How imported images are integrated into a document’s color space depends on whether or not the image has an embedded profile:
- When you import an image that contains no profile, the Adobe application uses the current document profile to define the colors in the image.
- When you import an image that contains an embedded profile, color policies in the Color Settings dialog box determine how the Adobe application handles the profile.
A safe CMYK workflow ensures that CMYK color numbers are preserved all the way to the final output device, as opposed to being converted by your color management system. This workflow is beneficial if you want to incrementally adopt color management practices. For example, you can use CMYK profiles to soft-proof and hard-proof documents without the possibility of unintended color conversions occurring during final output.
Illustrator and InDesign support a safe CMYK workflow by default. As a result, when you open or import a CMYK image with an embedded profile, the application ignores the profile and preserves the raw color numbers. If you want your application to adjust color numbers based on an embedded profile, change the CMYK color policy to Preserve Embedded Profiles in the Color Settings dialog box. You can easily restore the safe CMYK workflow by changing the CMYK color policy back to Preserve Numbers (Ignore Linked Profiles).
You can override safe CMYK settings when you print a document or save it to Adobe PDF. However, doing so may cause colors to be reseparated. For example, pure CMYK black objects may be reseparated as rich black. For more information on color management options for printing and saving PDFs, search in Help.
Use the following general guidelines to prepare graphics for being color-managed in Adobe applications:
- Embed an ICC-compliant profile when you save the file. The file formats that support embedded profiles are JPEG, PDF, PSD (Photoshop), AI (Illustrator), INDD (InDesign), Photoshop EPS, Large Document Format, and TIFF.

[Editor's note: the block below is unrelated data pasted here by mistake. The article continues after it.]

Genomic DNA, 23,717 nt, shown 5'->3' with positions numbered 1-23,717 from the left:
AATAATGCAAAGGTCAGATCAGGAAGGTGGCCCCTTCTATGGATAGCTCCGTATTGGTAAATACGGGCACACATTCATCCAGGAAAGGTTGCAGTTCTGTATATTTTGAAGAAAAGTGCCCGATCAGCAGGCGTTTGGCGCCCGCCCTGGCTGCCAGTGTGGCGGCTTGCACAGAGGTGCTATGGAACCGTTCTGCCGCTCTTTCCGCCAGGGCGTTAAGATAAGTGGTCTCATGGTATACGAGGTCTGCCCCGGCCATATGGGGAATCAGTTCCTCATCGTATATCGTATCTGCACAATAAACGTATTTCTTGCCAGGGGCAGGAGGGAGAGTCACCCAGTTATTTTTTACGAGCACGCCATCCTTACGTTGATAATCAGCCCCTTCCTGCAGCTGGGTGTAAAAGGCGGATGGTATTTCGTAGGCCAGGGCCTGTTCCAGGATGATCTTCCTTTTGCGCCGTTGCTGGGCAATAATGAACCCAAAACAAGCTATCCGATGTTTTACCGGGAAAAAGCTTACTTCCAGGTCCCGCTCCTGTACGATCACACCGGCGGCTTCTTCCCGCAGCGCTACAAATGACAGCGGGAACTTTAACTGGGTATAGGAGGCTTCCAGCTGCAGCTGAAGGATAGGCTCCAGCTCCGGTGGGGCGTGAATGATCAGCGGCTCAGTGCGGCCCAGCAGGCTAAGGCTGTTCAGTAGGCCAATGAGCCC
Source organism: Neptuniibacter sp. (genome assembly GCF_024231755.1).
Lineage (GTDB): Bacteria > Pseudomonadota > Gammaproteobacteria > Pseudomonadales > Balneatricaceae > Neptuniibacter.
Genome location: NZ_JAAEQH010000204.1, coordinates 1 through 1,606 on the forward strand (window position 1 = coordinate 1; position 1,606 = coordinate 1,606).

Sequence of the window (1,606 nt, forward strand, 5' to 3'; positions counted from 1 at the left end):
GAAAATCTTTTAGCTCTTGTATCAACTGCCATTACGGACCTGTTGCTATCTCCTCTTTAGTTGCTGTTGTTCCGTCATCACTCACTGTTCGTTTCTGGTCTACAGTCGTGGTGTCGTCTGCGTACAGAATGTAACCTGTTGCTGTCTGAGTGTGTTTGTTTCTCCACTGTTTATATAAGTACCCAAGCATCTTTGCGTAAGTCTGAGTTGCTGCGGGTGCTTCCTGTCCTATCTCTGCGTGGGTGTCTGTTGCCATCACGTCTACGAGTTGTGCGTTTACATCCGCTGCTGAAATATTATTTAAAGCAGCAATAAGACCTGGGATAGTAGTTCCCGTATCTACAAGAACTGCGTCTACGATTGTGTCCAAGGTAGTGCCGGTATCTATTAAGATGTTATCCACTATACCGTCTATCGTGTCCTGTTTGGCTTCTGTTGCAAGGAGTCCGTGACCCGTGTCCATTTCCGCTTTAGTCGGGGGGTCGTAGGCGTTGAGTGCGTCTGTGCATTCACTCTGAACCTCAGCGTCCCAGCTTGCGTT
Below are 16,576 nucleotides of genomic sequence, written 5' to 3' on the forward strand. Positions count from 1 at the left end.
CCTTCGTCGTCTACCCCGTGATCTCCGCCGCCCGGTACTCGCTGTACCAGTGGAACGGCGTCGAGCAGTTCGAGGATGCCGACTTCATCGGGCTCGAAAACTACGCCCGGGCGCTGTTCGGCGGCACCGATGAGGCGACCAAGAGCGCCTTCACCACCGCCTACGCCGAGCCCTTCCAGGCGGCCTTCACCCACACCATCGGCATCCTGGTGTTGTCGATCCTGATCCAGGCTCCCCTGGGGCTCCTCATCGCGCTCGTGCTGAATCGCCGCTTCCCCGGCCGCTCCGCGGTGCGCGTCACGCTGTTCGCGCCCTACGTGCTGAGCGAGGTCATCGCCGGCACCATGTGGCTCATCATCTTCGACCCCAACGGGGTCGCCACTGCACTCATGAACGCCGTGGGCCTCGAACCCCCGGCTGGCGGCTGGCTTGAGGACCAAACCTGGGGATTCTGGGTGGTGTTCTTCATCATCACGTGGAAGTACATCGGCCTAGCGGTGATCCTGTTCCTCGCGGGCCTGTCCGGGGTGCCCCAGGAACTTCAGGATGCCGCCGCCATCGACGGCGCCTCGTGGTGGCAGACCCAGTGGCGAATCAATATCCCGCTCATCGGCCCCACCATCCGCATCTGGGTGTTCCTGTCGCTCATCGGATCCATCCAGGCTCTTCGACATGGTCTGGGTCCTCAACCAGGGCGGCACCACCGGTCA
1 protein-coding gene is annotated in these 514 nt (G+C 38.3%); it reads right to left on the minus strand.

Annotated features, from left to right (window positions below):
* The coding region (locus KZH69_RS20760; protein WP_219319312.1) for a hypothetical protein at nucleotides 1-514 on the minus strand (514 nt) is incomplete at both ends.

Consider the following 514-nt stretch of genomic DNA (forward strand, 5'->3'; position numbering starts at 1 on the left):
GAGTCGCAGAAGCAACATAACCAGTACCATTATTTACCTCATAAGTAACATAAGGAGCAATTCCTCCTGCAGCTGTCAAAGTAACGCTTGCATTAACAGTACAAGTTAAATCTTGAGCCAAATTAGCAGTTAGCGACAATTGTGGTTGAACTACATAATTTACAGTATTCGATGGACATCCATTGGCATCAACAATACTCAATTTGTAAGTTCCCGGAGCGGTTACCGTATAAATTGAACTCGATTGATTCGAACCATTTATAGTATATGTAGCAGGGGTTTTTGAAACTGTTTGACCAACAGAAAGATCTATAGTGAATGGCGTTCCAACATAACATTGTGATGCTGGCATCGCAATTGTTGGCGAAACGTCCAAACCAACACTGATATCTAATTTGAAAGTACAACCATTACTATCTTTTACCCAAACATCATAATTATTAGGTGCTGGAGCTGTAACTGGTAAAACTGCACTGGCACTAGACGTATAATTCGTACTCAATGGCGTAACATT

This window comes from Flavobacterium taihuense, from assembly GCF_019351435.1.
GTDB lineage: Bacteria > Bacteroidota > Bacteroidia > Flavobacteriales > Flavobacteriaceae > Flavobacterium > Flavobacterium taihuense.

- If you plan to reuse a color graphic for multiple final output devices or media, such as for print, video, and the web, prepare the graphic using RGB or Lab colors whenever possible. If you must save in a color model other than RGB or Lab, keep a copy of the original graphic. RGB and Lab color models represent larger color gamuts than most output devices can reproduce, retaining as much color information as possible before being translated to a smaller output color gamut.
InDesign allows you to view, override, or disable profiles for imported bitmap images. This may be necessary when you are importing an image containing no profile or an incorrectly embedded profile. For example, if the scanner manufacturer’s default profile was embedded but you have since generated a custom profile, you can assign the newer profile.
- Do one of the following:
- If the graphic is already in layout, select it and choose Object > Image Color Settings.
- If you’re about to import the graphic, choose File > Place, select Show Import Options, select and open the file, and then select the Color tab.
- For Profile, choose the source profile to apply to the graphic in your document. If a profile is currently embedded, the profile name appears at the top of the Profile menu.
- (Optional) Choose a rendering intent, and then click OK. In most cases, it’s best to use the default rendering intent.
You can also view or change profiles for objects in Acrobat.